The new extension underway at Kingscourt Harps AFC.

Kingscourt soccer club calls for VAT rebate on building work

A local soccer club is accusing the government of scoring an own goal when it comes to the expansion of community sport facilities.

The secretary of Kingscourt Harps AFC, Dominic Sheenan, is calling on the authorities to change the rules to allow sport clubs to claim VAT back on costs associated with installing new facilities.

Kingscourt Harps AFC is in the process of adding a second floor to its existing clubhouse and extending the changing rooms to make more space to host events such as blitzes, meetings and coaching courses. Works are expected to be completed by the end of September. The club also hopes to upgrade their playing pitch in the coming weeks.

The cost of the new extension they revealed is €340,000, including €40,000 in VAT.

Club secretary, Dominic Sheenan, said he would like the government to refund all amateur “grassroots clubs” any VAT payments on facilities.

He suggested the introduction of a policy or system whereby any VAT accumulated on new facilities, costing over €10,000, could be claimed back through club accountants annually when submitting end of year accounts.

“The government shouldn’t make money on clubs at grassroots level,” he fumed.

Budgeting for the new pitch, Dominic predicts, it will cost €250,000 with €30,000 of this going to the government in VAT.

Despite receiving some grants for upgrading facilities, for which the club is most grateful, Dominic says they are nearly devalued when the majority must be paid back in tax.

“We’re getting €150,000 the [Sports Capital] programme, but we’re giving back forty in VAT.

“Clubs are swelling, they need to add to facilities and improve facilities all the time to keep pace with the growth of participation.”

Considering the vitality of clubs such as Kingscourt Harps AFC to communities across the country, Dominic said he would “love for the government to get a hold of this and say ‘right, he has a point, we’re actually charging clubs like that a lot in VAT and it adds up to millions and millions’.”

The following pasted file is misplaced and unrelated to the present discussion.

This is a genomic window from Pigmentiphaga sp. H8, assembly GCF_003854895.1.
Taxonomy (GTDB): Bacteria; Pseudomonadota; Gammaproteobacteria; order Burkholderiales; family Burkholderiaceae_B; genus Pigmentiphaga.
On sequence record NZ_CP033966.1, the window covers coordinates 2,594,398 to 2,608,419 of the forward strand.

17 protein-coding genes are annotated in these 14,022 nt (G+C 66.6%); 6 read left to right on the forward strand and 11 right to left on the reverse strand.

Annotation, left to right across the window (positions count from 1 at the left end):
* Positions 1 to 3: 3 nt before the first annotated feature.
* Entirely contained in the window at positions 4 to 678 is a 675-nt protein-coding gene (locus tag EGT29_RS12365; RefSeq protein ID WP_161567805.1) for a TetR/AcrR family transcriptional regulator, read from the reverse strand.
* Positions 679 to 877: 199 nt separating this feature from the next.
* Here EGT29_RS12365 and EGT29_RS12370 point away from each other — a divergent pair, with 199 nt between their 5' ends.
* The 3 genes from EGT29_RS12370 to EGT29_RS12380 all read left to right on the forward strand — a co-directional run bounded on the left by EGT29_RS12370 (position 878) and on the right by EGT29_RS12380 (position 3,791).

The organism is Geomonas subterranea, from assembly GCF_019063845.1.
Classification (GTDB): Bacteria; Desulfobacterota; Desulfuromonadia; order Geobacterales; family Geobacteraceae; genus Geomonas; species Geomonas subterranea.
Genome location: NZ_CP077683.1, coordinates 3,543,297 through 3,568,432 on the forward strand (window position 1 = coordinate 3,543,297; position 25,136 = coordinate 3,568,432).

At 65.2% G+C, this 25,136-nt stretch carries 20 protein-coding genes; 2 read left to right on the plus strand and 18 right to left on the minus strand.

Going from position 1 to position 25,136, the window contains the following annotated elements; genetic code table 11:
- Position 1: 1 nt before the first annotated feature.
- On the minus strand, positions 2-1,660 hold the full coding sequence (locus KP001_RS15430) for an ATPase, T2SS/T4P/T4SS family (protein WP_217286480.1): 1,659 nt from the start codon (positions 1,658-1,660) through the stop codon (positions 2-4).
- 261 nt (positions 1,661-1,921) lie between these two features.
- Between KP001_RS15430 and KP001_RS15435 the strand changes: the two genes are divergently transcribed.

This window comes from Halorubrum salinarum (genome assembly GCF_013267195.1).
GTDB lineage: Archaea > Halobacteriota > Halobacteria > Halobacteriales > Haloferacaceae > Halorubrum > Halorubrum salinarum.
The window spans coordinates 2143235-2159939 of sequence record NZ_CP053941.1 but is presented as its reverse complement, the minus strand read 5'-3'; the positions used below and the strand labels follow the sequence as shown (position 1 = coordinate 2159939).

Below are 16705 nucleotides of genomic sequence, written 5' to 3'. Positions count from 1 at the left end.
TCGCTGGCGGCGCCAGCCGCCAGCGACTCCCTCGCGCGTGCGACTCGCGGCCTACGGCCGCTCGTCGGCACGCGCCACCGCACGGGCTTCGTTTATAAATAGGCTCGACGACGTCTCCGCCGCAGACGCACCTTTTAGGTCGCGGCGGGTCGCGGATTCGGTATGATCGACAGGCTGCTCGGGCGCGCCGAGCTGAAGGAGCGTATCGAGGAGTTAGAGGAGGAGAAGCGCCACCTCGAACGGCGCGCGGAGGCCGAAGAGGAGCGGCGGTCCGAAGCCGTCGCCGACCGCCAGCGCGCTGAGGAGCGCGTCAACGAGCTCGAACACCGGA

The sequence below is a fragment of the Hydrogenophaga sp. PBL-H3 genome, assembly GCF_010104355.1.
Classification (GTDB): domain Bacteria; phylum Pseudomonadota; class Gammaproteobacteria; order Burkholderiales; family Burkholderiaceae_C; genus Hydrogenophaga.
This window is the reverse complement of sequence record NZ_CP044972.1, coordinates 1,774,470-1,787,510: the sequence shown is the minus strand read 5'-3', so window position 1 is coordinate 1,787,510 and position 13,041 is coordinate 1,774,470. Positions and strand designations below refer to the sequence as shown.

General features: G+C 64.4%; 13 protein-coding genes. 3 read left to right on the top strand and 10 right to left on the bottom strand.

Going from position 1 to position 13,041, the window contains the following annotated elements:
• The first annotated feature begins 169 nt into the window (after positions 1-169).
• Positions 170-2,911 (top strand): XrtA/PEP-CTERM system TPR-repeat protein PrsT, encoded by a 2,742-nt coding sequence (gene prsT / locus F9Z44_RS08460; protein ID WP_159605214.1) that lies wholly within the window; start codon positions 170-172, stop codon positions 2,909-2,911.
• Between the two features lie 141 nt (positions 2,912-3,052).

The father of five said “every town is rampant in the country with drugs and kids, teenagers need that outlet.

“They need sport, to be active in sport and it’s great for kids to be involved and be part of a team.

“They need bit of fun too,” he contended.

The two local schools in Kingscourt have their own key to access the facilities during the school term.

“Every single day the schools use the pitch,” he said, adding that “every evening from 5.30pm until 10pm, the pitch is used.

“Clubs are trying to keep kids involved in sports,” he asserted.

“The government can’t give grants to every club and some clubs are good at fundraising and some clubs are not so good at fundraising.

“There’s only so much you can ask the community to give,” the Kingscourt native concluded.

In response to a query, a spokesperson form the Revenue Commission said: “VAT cannot however be reclaimed on goods or services used for... non-business activities. If an accountable person incurs costs that relate to both taxable and other activities, VAT can be reclaimed on the portion of costs, which are related to taxable supplies.”

They further clarified: “An accountable person, for this purpose, means an entity which supplies taxable goods or services in the State (ie goods or services that are subject to VAT under VAT Consolidation Act 2010) and is registered or required to register for VAT.”

The spokesperson added: “Sports bodies, which engage in the development of sport, are generally treated as not engaging in business activities, and are therefore not considered to be making taxable supplies.

“In addition, the provision of sporting facilities by non-profit making organisations is exempt from VAT under Irish legislation. As such supplies are not subject to VAT, there is no entitlement to deduct VAT on costs incurred in association with the provision of same.”